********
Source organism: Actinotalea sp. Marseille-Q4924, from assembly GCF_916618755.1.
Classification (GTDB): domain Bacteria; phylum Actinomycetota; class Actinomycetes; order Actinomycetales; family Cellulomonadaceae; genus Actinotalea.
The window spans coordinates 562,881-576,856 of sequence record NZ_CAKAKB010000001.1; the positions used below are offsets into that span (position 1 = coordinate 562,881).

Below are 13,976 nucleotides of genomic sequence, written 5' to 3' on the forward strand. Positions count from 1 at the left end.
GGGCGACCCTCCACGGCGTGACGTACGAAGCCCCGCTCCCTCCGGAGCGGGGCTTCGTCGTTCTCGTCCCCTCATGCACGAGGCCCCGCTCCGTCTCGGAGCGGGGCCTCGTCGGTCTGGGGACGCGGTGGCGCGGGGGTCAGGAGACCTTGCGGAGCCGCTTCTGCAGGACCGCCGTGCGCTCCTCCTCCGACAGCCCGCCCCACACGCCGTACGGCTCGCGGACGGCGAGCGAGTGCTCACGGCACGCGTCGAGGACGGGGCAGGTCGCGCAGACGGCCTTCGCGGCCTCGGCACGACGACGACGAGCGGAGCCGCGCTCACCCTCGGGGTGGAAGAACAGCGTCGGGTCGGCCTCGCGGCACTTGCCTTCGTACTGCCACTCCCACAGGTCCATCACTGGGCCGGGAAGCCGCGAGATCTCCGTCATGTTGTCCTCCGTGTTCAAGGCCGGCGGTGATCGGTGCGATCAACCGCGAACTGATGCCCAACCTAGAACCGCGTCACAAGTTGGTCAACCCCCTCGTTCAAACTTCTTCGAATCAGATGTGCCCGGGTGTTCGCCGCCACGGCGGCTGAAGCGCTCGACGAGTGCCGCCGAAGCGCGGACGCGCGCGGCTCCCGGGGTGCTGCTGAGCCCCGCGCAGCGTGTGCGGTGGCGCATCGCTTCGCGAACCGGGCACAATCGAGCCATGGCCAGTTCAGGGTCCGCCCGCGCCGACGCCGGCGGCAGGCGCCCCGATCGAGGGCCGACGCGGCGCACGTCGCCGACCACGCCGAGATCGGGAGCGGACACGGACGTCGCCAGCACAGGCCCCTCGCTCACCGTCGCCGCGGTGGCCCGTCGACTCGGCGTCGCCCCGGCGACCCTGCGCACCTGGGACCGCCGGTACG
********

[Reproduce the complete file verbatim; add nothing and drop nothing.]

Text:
Source organism: Actinotalea sp. Marseille-Q4924, from assembly GCF_916618755.1.
Classification (GTDB): domain Bacteria; phylum Actinomycetota; class Actinomycetes; order Actinomycetales; family Cellulomonadaceae; genus Actinotalea.
The window spans coordinates 562,881-576,856 of sequence record NZ_CAKAKB010000001.1; the positions used below are offsets into that span (position 1 = coordinate 562,881).

Below are 13,976 nucleotides of genomic sequence, written 5' to 3' on the forward strand. Positions count from 1 at the left end.
GGGCGACCCTCCACGGCGTGACGTACGAAGCCCCGCTCCCTCCGGAGCGGGGCTTCGTCGTTCTCGTCCCCTCATGCACGAGGCCCCGCTCCGTCTCGGAGCGGGGCCTCGTCGGTCTGGGGACGCGGTGGCGCGGGGGTCAGGAGACCTTGCGGAGCCGCTTCTGCAGGACCGCCGTGCGCTCCTCCTCCGACAGCCCGCCCCACACGCCGTACGGCTCGCGGACGGCGAGCGAGTGCTCACGGCACGCGTCGAGGACGGGGCAGGTCGCGCAGACGGCCTTCGCGGCCTCGGCACGACGACGACGAGCGGAGCCGCGCTCACCCTCGGGGTGGAAGAACAGCGTCGGGTCGGCCTCGCGGCACTTGCCTTCGTACTGCCACTCCCACAGGTCCATCACTGGGCCGGGAAGCCGCGAGATCTCCGTCATGTTGTCCTCCGTGTTCAAGGCCGGCGGTGATCGGTGCGATCAACCGCGAACTGATGCCCAACCTAGAACCGCGTCACAAGTTGGTCAACCCCCTCGTTCAAACTTCTTCGAATCAGATGTGCCCGGGTGTTCGCCGCCACGGCGGCTGAAGCGCTCGACGAGTGCCGCCGAAGCGCGGACGCGCGCGGCTCCCGGGGTGCTGCTGAGCCCCGCGCAGCGTGTGCGGTGGCGCATCGCTTCGCGAACCGGGCACAATCGAGCCATGGCCAGTTCAGGGTCCGCCCGCGCCGACGCCGGCGGCAGGCGCCCCGATCGAGGGCCGACGCGGCGCACGTCGCCGACCACGCCGAGATCGGGAGCGGACACGGACGTCGCCAGCACAGGCCCCTCGCTCACCGTCGCCGCGGTGGCCCGTCGACTCGGCGTCGCCCCGGCGACCCTGCGCACCTGGGACCGCCGGTACG